What can I do?
If you are a witness of racism in public transport and you think it is safe, you should speak up against the discriminatory act or comment and express support for the target. It may also be useful to collect evidence of the incident (such as a recording on your mobile phone) and share this with the target should they wish to make a complaint. All Together Now has a few tips on how to speak up against racism on public transport which you can find here.
Make a complaint to the relevant government agency
There is no government agency responsible for monitoring racism in public transport, however, it is possible to make a complaint directly to the body responsible for the public transport service you were using when the incident took place. Public transport services in Australia are managed by state and territory governments, therefore, a complaint will have to be made to the appropriate state or territory agency.
If you are a target or a witness of racism on public transport and wish to make a complaint to the relevant agency, you can do so by selecting the appropriate state or territory below:
- ACT (complaints can be made anonymously)
- NSW (complaints can be made anonymously)
- NT (after completion, submit complaint form to [email protected])
- QLD (complaints can be made anonymously)
Each state or territory has its own rules and policies on how to handle complaints, therefore, the results can vary greatly from state to state.
Take your case to a federal or state court
Any matter related to racism can be reported to the Australian Human Rights Commission (AHRC) or other state anti-discrimination bodies. You can click here for more information about how to make a complaint to the AHCR or to a state body.
After you have done that, in some cases it might be possible for you to take your case to court. As court procedures can be complicated and vary greatly from state to state, we recommend that if you wish to seek redress through the court system, you first seek advice from your nearest Community Legal Centre and/or Legal Aid to get further assistance on how and to whom you should make a complaint.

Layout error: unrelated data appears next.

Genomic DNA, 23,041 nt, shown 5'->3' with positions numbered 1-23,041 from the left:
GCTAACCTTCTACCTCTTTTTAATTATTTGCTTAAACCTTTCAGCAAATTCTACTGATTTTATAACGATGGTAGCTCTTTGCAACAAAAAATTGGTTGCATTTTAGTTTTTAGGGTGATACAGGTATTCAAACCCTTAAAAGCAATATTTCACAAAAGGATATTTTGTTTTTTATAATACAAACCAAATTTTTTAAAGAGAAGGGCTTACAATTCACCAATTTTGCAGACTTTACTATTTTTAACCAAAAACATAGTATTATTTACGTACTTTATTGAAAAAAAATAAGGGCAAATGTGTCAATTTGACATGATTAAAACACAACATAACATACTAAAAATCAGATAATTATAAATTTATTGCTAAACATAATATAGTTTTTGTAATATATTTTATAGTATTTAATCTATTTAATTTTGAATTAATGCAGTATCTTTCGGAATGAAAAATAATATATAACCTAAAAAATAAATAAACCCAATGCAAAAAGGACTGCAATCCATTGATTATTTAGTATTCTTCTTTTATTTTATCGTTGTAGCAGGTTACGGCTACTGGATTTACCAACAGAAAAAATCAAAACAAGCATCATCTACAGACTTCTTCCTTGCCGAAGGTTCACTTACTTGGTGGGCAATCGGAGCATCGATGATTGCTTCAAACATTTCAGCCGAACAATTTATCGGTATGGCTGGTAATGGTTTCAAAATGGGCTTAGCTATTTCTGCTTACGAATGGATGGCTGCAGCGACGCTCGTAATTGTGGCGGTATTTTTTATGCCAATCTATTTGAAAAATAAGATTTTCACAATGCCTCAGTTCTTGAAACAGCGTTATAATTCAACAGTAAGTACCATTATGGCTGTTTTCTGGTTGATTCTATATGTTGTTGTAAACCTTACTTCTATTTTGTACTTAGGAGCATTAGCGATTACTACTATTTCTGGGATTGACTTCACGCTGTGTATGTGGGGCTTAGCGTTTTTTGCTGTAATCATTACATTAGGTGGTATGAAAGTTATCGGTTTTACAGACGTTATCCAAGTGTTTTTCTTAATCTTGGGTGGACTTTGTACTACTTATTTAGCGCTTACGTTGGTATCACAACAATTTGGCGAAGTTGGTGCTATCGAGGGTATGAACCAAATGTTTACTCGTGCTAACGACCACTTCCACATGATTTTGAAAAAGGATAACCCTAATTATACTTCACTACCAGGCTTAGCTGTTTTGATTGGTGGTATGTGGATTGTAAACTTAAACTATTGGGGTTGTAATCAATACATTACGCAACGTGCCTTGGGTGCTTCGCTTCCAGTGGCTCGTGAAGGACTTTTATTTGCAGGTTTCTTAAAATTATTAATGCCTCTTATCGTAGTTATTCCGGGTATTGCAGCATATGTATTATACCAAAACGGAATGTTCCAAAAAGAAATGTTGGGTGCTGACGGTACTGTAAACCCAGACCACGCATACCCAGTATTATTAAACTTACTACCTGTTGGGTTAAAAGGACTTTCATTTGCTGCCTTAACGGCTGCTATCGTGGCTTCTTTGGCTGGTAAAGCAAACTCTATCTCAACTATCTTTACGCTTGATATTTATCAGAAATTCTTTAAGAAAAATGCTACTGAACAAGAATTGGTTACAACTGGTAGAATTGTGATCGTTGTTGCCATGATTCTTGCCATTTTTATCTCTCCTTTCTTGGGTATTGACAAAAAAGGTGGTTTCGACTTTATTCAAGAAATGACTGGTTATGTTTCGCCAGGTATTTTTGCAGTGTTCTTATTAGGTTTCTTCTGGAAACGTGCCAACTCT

Before making the decision to start a court procedure, it is important to keep in mind that these procedures can be quite costly and lengthy. If this does not seem to be the best option for you, there are alternative dispute resolution methods available at anytime.
Go to the police
In some cases, a racially discriminatory act will constitute a crime and can be reported to the police. Which acts constitute a crime will vary depending on the state or territory you are in. If you wish to go to the police, we advise that you consult with a lawyer or your local police station first.
Make a complaint to the Islamophobia Register
In addition to the above legal and institutional reporting options, if the incident was Islamophobic you might also consider sending a complaint to the Islamophobia Register. Making a report to the Islamophobia Register ensures that incidents of Islamophobia and Anti-Muslim sentiments are securely recorded and analysed to build a body of knowledge about Islamophobia in Australia.
According to a survey from 2015-2016 commissioned by SBS with Western Sydney University, the place where people most frequently experience racism in Australia is in public transport and on the streets. Some of the stories of racism in public transport can be read on the “Racism. It stops with me” website, a campaign led by the Australian Human Rights Commission (AHRC) to eradicate racism in Australia.
Despite the high number of racist incidents in public transport, the Racial Discrimination Act (RDA) makes it unlawful to refuse access to or use of public places, vehicles or facilities on the basis of race, colour or national or ethnic origin. Similarly, it is unlawful for a person who provides goods or services to the public to refuse to supply goods or services on discriminatory grounds. This means the following acts are unlawful when performed by reason of race, colour or national or ethnic origin:
- Denying access to public transport;
- Offering less favourable terms and conditions of public transport;
- Requiring a person to leave a public vehicle.
Even though no one can be refused service for discriminatory reasons, public transport providers can deny service to someone who acts with disruptive behaviour or does not pay the transport fee.